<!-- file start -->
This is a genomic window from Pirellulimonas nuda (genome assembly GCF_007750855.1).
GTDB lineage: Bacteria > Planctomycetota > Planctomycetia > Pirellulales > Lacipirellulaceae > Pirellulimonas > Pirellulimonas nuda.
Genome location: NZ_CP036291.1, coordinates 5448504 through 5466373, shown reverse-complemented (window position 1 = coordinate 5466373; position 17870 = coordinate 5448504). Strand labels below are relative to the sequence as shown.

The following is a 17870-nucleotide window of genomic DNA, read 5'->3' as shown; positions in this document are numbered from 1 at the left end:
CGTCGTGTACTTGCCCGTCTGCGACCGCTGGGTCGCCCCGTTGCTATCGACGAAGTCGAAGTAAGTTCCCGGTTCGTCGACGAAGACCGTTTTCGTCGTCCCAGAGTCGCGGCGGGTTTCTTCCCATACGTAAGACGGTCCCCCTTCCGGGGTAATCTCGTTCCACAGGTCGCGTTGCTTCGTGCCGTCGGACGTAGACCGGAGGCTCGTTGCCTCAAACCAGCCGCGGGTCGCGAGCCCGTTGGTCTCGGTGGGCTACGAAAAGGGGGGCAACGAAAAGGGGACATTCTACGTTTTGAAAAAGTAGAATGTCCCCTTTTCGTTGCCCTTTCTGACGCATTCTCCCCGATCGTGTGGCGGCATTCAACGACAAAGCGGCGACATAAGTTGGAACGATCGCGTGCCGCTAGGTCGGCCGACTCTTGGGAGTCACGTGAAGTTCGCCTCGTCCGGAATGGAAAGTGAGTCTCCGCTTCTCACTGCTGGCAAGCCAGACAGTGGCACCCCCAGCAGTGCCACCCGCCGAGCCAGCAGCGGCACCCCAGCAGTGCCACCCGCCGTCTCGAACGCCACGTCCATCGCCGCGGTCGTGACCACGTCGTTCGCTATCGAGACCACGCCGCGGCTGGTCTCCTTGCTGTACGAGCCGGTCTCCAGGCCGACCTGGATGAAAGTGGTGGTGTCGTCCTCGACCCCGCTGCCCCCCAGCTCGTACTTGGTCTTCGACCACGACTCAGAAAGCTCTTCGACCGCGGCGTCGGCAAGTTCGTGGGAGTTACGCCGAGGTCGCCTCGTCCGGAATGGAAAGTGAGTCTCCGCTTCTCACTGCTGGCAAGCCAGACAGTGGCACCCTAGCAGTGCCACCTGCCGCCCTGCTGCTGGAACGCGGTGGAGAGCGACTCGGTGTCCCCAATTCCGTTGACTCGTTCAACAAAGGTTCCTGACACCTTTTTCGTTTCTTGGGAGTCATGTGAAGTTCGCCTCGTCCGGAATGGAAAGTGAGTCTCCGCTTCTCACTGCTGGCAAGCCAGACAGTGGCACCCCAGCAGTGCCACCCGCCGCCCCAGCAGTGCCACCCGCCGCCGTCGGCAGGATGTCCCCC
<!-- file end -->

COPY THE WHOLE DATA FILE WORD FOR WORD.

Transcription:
This is a genomic window from Pirellulimonas nuda (genome assembly GCF_007750855.1).
GTDB lineage: Bacteria > Planctomycetota > Planctomycetia > Pirellulales > Lacipirellulaceae > Pirellulimonas > Pirellulimonas nuda.
Genome location: NZ_CP036291.1, coordinates 5448504 through 5466373, shown reverse-complemented (window position 1 = coordinate 5466373; position 17870 = coordinate 5448504). Strand labels below are relative to the sequence as shown.

The following is a 17870-nucleotide window of genomic DNA, read 5'->3' as shown; positions in this document are numbered from 1 at the left end:
CGTCGTGTACTTGCCCGTCTGCGACCGCTGGGTCGCCCCGTTGCTATCGACGAAGTCGAAGTAAGTTCCCGGTTCGTCGACGAAGACCGTTTTCGTCGTCCCAGAGTCGCGGCGGGTTTCTTCCCATACGTAAGACGGTCCCCCTTCCGGGGTAATCTCGTTCCACAGGTCGCGTTGCTTCGTGCCGTCGGACGTAGACCGGAGGCTCGTTGCCTCAAACCAGCCGCGGGTCGCGAGCCCGTTGGTCTCGGTGGGCTACGAAAAGGGGGGCAACGAAAAGGGGACATTCTACGTTTTGAAAAAGTAGAATGTCCCCTTTTCGTTGCCCTTTCTGACGCATTCTCCCCGATCGTGTGGCGGCATTCAACGACAAAGCGGCGACATAAGTTGGAACGATCGCGTGCCGCTAGGTCGGCCGACTCTTGGGAGTCACGTGAAGTTCGCCTCGTCCGGAATGGAAAGTGAGTCTCCGCTTCTCACTGCTGGCAAGCCAGACAGTGGCACCCCCAGCAGTGCCACCCGCCGAGCCAGCAGCGGCACCCCAGCAGTGCCACCCGCCGTCTCGAACGCCACGTCCATCGCCGCGGTCGTGACCACGTCGTTCGCTATCGAGACCACGCCGCGGCTGGTCTCCTTGCTGTACGAGCCGGTCTCCAGGCCGACCTGGATGAAAGTGGTGGTGTCGTCCTCGACCCCGCTGCCCCCCAGCTCGTACTTGGTCTTCGACCACGACTCAGAAAGCTCTTCGACCGCGGCGTCGGCAAGTTCGTGGGAGTTACGCCGAGGTCGCCTCGTCCGGAATGGAAAGTGAGTCTCCGCTTCTCACTGCTGGCAAGCCAGACAGTGGCACCCTAGCAGTGCCACCTGCCGCCCTGCTGCTGGAACGCGGTGGAGAGCGACTCGGTGTCCCCAATTCCGTTGACTCGTTCAACAAAGGTTCCTGACACCTTTTTCGTTTCTTGGGAGTCATGTGAAGTTCGCCTCGTCCGGAATGGAAAGTGAGTCTCCGCTTCTCACTGCTGGCAAGCCAGACAGTGGCACCCCAGCAGTGCCACCCGCCGCCCCAGCAGTGCCACCCGCCGCCGTCGGCAGGATGTCCCCC